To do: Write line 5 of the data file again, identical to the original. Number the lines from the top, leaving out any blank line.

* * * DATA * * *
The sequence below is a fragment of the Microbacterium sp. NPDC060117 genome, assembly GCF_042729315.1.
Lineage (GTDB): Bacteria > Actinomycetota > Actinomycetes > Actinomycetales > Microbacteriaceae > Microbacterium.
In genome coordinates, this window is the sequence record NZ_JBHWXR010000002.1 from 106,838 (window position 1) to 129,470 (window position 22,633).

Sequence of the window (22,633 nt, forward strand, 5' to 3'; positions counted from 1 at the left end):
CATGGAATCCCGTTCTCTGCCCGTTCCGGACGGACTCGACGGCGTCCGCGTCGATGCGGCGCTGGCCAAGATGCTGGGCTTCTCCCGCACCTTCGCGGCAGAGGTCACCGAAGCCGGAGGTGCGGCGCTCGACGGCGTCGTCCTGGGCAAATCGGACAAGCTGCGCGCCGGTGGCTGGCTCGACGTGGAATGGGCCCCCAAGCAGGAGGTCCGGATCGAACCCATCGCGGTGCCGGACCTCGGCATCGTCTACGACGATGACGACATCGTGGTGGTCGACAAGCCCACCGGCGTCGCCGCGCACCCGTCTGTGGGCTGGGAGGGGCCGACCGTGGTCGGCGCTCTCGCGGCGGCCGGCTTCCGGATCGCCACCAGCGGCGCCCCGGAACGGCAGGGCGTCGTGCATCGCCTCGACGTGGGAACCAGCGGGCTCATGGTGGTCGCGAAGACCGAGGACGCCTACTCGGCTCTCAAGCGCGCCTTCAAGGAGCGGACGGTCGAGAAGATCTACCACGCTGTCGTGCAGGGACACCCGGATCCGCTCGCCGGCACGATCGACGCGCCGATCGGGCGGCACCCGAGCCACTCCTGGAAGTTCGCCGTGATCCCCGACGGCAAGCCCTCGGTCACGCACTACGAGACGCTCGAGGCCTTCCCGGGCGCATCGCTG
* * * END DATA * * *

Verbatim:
CATGGAATCCCGTTCTCTGCCCGTTCCGGACGGACTCGACGGCGTCCGCGTCGATGCGGCGCTGGCCAAGATGCTGGGCTTCTCCCGCACCTTCGCGGCAGAGGTCACCGAAGCCGGAGGTGCGGCGCTCGACGGCGTCGTCCTGGGCAAATCGGACAAGCTGCGCGCCGGTGGCTGGCTCGACGTGGAATGGGCCCCCAAGCAGGAGGTCCGGATCGAACCCATCGCGGTGCCGGACCTCGGCATCGTCTACGACGATGACGACATCGTGGTGGTCGACAAGCCCACCGGCGTCGCCGCGCACCCGTCTGTGGGCTGGGAGGGGCCGACCGTGGTCGGCGCTCTCGCGGCGGCCGGCTTCCGGATCGCCACCAGCGGCGCCCCGGAACGGCAGGGCGTCGTGCATCGCCTCGACGTGGGAACCAGCGGGCTCATGGTGGTCGCGAAGACCGAGGACGCCTACTCGGCTCTCAAGCGCGCCTTCAAGGAGCGGACGGTCGAGAAGATCTACCACGCTGTCGTGCAGGGACACCCGGATCCGCTCGCCGGCACGATCGACGCGCCGATCGGGCGGCACCCGAGCCACTCCTGGAAGTTCGCCGTGATCCCCGACGGCAAGCCCTCGGTCACGCACTACGAGACGCTCGAGGCCTTCCCGGGCGCATCGCTG